At the end of the day, the retreat facilitators ask everyone to spend a few minutes finishing three sentences about the retreat: (1) I liked … (2) I disliked … (3)

I wish …

People say they liked a lot of different things, including camaraderie, commitment, the informal setting, the chance to hear about what others are doing, the chance to be part of the planning process, and the way the facilitators let teachers do almost all of the presenting.

There are only a few dislikes. Donaldson says she dislikes the fact that it was not an overnight retreat.

The wishes are the most interesting: I wish we could have a parent retreat too. I wish we had more time to explore. I wish we could do this more than once a year. I wish that everything we’ve talked about could be implemented right now. I wish we could have an overnight retreat next year.

MAR 11 Property advisor in “hibernation” At tonight’s council meeting, members spend some time talking about next month’s LSC elections. So far, with two weeks left to sign up, Donna Koestner is the only parent in the race for six parent seats. Several organizations have received contracts from the board to recruit and train candidates, but none operates in Gage Park’s neighborhood.

Donaldson wonders aloud when the board will start working to get candidates to come out. “When are they going to make a big deal of this?” she asks. “We’re in the middle, and I haven’t heard a lot about this in the electronic media.”

“Maybe we should put something in the newspaper,” suggests Koestner, noting the council could allocate discretionary money for an advertisement.

“See, that’s a shame, that we should have to spend our money to do that,” says Donaldson. The school already has included recruitment notices in recent mailings. And when parents get mid-semester progress reports next week, the envelope will include still more information about the nomination and election process.

There are other loose ends. Ogden Service’s offer to help supervise—and perhaps fire—custodial staff is “on hold for now,” says Donaldson. Apparently, Ogden and board staffers have been sending out mixed signals on the proposed project, and Ogden has “gone into hibernation.”

Drew Becker, a financial manager in the Operations Department, says the School Board has encouraged the property advisors to hold off on the staff supervision proposal. Repair requests, some dating back to 1985, are the first priority, he says.

When the council takes up the question of school uniforms, almost everybody has something to say—against them. “I think we’d be creating additional headaches for ourselves,” says Donaldson. The student council has voted 23-2 against requiring uniforms, and 95 percent of students polled said they disliked the idea. Some classes have written group essays arguing against the proposal.

The council votes 8-1 against the requirement. Teacher representative Barbara Polasek casts the only dissenting vote, explaining that many teachers whom she polled favored uniforms and that she wants to reflect their wishes.

MAR 14 ACT prep, thanks to corporate sponsor It’s a slow day for Nadya Engler’s ACT-prep class. Only a couple of dozen students show up. Attendance is low partly because of the 60-degree weather outside and partly because many of the students have already finished today’s main assignment: filling out the registration forms to take the ACT in April. (The forms are due tomorrow.)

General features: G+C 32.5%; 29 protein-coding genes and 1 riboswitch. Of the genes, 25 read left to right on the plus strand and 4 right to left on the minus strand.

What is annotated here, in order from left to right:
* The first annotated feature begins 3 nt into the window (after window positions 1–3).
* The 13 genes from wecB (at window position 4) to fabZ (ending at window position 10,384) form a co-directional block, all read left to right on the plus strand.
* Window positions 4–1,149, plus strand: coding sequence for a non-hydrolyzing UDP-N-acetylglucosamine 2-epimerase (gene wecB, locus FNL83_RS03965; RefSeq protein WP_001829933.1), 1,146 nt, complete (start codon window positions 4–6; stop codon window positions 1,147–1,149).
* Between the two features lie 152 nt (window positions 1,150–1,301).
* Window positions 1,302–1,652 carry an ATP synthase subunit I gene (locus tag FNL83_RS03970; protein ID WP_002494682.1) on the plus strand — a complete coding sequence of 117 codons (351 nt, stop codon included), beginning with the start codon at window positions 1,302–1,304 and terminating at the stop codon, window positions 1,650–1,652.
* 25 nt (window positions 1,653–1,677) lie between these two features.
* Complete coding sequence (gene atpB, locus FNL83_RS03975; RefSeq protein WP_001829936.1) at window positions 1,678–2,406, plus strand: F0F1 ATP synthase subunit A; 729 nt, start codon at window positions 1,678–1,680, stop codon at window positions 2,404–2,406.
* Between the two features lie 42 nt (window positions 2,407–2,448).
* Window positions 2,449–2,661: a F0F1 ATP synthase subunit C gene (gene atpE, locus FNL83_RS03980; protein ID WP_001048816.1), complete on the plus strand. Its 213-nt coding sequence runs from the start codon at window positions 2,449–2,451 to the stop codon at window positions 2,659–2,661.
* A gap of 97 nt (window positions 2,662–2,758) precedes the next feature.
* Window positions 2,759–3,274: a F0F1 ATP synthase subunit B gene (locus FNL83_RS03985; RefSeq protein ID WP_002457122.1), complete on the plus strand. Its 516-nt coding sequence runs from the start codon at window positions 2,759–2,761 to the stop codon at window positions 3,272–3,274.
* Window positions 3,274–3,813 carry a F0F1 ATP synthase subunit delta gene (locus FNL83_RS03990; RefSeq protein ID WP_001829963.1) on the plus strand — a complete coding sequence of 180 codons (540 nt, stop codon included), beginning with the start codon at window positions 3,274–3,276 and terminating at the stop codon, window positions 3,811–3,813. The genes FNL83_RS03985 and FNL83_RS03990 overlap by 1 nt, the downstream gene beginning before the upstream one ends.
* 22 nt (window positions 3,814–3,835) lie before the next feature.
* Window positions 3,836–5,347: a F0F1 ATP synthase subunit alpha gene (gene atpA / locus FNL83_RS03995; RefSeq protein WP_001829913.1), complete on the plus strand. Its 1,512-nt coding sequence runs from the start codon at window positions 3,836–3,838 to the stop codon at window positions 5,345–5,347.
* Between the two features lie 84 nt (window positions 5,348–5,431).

About 60 seniors took this after-school course last semester; this spring it’s open to juniors, too. The cost is paid by Gage Park’s corporate partner, the accounting firm Deloitte & Touche. “We do a lot of work for the city, and we wanted to find a way to give back,” says Deloitte & Touche partner Michael Mayo. The mayor’s office suggested several schools to befriend, but Mayo says that Gage Park was an easy choice. He cites “the outstanding motivation and attitude on the part of Mrs. Donaldson and her staff.”

Pedro Rodriguez is one of several peer tutors who have cut back on their tutoring so they can attend the ACT-prep class. “I had two students, but I had to drop one,” he says. “We dropped the one that’s like lower, the one that’s like more acting like a clown.”

One of the 17 tutors who launched the program has dropped out entirely, and only 23 freshmen are showing up for help. Teacher Patricia Hubbard, who oversees the program at Gage, cut several who hadn’t attended regularly. “From what I understand, it’s going comparatively well here,” she says. “We don’t have the numbers that we want, but it’s coming along.”

Judging from Tava Hall’s experience, comings and goings are to be expected. Tava, a senior, says that one of her first two charges moved away. “Her replacement didn’t come today, and this is not the first time,” says Hall. Upon reflection, she says that the student may just be embarrassed by how little math she knows. “She does perfect on the reading, but with the math—no, no.” Hall hopes that when the girl comes back, they can get to the point where she is comfortable.

“It’s going pretty good,” says Hall. “I don’t think there’s been a program like this before, here, with students helping students.”

Verda Hall also thinks things are going pretty well at Gage Park. She works for Sylvan, coordinating the peer-tutoring programs in Region 5. “Gage Park is one of the best programs that we have,” she says, praising Hubbard to the skies. Hall and Hubbard have a plan to recruit more students into the program soon.

“I’ve got a real, real good bunch of tutors,” says Hubbard. She didn’t stay strictly within Sylvan’s guidelines in selecting them, either. “They wanted people with [grade-point averages of] 3 or better, but I said, ‘Those people are doing everything else already; we can’t get our force that way.’ I took on kids who were maybe at 2.6 or better.”

She’s almost surprised at how well her own strategy is paying off. “I’ve got one girl, and her attendance wasn’t quite there, but now she’s very loyal to her clients. And I think that little check means a lot to her.” The tutors are paid $4 an hour, up to $32 a week for their work.